Friday, August 29, 2014

Create A Close Reading Kit

Close reading kits are handy pouches or small boxes that individual students can use in order to closely read text.  Instead of looking for a highlighter or additional resources during the middle of guided reading or guided math, students will have a variety of types of tools at their fingertips inside of their personal kits.

 You will need close reading bookmarks Click Here To Access Them For Free Here, colored pencils, highlighters, a pencil, a pouch, and clay to create your kits.

The clay is optional, but I think that it is helpful for both reading and math.  I roll pieces of clay into thin strips and use them to underline text that is on laminated task cards.
This is from my Differentiated Close Reading Task Cards.  The card has been laminated and clay is used instead of a colored pencil.

The different colored highlighters can help students color code their ideas.

I purchased the plastic pouches for $1 at Target.  Either small plastic containers or plastic pouches can be used to store your individual kits.

The kits were also used during math time to make it easier for students to understand math concepts.  

To access free close reading bookmarks Click Here

Wednesday, August 27, 2014

Teach Mean, Median, & Mode in a Hands-On Way

Each time that math can be taught in a visual way, I jump for joy.  I love it when a student smiles and says "Ohhhhhh" when he or she truly understands a concept.  This blog posts shows how mean(average) can be taught in a visual way. It is great if you have students that struggle with math, and seeing the colorful visuals can help students retain what they have learned.  Most local based school assessments (the IOWA, Stanford, NWEA, etc.) address mean, median, and mode in fourth and fifth grades.  This is standard 6.SP.A.3 and is introduced in sixth grade in Common Core.  It is in the Data and Statistics category.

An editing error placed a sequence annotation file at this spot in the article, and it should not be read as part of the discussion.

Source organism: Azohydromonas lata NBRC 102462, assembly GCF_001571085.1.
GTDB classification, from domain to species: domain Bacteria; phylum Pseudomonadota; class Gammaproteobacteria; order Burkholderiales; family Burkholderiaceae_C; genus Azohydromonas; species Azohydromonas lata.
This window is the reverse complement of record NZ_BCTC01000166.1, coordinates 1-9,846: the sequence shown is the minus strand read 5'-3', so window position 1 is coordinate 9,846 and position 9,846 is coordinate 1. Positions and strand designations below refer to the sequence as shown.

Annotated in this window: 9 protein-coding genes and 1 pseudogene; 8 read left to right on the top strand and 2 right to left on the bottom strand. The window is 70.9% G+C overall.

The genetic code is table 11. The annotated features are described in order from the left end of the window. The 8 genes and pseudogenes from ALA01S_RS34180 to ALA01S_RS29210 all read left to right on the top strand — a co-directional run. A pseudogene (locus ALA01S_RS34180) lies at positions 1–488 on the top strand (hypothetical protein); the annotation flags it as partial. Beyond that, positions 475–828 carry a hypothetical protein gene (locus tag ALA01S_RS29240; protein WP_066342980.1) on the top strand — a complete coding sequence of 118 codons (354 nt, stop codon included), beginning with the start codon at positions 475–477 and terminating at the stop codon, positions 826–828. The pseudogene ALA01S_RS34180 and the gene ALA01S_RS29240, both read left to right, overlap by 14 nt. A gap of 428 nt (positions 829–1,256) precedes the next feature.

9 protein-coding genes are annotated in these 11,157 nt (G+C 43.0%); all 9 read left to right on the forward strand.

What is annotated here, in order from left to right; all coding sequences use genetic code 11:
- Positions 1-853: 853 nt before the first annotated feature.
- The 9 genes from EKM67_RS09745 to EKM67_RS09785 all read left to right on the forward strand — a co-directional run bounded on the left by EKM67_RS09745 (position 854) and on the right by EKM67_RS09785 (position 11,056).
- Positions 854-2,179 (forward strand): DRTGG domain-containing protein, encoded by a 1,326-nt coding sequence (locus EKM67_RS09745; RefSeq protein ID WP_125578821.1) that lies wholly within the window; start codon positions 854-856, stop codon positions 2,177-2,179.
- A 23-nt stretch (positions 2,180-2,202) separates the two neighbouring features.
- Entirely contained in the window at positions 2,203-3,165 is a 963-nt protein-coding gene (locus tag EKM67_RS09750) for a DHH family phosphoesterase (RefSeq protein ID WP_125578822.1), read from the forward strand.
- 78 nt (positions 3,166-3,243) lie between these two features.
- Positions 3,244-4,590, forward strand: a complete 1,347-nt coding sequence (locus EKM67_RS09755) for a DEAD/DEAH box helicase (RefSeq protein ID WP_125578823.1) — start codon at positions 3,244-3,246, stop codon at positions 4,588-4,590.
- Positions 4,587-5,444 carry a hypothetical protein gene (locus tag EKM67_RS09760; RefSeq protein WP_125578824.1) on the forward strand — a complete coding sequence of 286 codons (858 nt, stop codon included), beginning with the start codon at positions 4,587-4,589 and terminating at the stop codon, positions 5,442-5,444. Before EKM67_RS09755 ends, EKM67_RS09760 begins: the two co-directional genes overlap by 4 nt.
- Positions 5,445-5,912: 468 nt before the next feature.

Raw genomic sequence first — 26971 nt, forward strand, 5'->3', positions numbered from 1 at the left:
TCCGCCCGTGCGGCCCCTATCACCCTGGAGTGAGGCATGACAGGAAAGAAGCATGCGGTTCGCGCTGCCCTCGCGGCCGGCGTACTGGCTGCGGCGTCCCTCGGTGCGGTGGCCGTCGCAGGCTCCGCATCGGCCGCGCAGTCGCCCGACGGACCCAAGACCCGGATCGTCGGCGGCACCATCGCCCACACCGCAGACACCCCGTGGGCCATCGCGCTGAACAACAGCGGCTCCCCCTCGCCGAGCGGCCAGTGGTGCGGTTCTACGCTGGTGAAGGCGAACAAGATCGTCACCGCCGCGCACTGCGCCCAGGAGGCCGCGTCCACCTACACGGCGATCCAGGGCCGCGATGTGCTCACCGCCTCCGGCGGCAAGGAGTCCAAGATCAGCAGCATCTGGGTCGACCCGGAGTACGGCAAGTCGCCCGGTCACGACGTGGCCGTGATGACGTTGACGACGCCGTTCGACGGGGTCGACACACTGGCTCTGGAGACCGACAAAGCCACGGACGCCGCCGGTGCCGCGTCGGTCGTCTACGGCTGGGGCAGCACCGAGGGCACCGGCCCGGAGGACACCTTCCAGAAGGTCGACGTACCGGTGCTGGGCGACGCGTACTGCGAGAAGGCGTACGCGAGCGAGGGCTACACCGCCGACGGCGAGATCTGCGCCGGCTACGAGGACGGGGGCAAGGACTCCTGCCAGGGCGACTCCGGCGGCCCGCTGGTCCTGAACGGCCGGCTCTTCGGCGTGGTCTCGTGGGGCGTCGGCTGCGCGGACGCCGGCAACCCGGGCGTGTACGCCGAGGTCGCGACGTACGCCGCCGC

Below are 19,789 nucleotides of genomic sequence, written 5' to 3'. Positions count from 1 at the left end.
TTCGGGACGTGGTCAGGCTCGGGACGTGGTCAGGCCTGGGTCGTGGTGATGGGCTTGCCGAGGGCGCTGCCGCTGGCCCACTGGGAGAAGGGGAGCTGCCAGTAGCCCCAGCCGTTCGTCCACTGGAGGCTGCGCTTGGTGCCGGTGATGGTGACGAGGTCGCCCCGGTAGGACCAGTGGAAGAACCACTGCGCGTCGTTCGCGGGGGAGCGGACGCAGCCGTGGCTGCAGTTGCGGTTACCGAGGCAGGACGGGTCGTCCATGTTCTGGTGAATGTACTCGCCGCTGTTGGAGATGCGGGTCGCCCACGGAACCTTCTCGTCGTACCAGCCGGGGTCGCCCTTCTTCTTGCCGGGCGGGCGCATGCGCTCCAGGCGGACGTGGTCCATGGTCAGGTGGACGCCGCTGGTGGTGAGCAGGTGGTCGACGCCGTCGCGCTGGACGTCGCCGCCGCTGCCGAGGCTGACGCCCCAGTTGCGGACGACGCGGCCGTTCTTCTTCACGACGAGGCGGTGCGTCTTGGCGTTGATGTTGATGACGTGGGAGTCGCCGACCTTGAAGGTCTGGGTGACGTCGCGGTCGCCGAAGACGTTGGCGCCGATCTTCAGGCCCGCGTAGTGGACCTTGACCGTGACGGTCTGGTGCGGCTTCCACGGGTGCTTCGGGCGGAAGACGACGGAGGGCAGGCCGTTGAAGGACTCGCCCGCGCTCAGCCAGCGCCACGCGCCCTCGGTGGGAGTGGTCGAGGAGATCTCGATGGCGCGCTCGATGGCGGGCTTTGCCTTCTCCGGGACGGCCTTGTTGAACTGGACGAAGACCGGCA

Median and mode are simple concepts to teach.  Mode is the number that appears the most.   The "mo" in the word mode and the "mo" in the word most is a great mnemonic to help students know that the mode is the number that appears the most.


The mode is the number 3 since it appears the most in this set of numbers.  How can median be taught in a visual way?

The term mean refers to the average.  In this case, a student was asked to determine the mean of the numbers 2,3, and 4. Different colored blocks were used to represent the amount of each number.

For additional math resources and visual task cards, access a link below.

Wednesday, August 20, 2014

Literacy and Math Ideas is Having a Sale

Literacy and Math Ideas is having a one day sale.  There are less than 12 hours left to save.  Add code "BOOST" at the time of checkout for an additional discount.Click Here And Scroll Down to visit Literacy and Math Ideas' store.

(100 Reading Passages) Grade 7 Daily Common Core Literature and Informational Text

Common Core has just become easier.  This document contains 100 passages that align specially to the Grade 7 Literature and Informational Text Common Core Standards. Informational Text, literature, poetry, fantasy, folktales, plays, suspense stories and more are included.  Click Here To Access It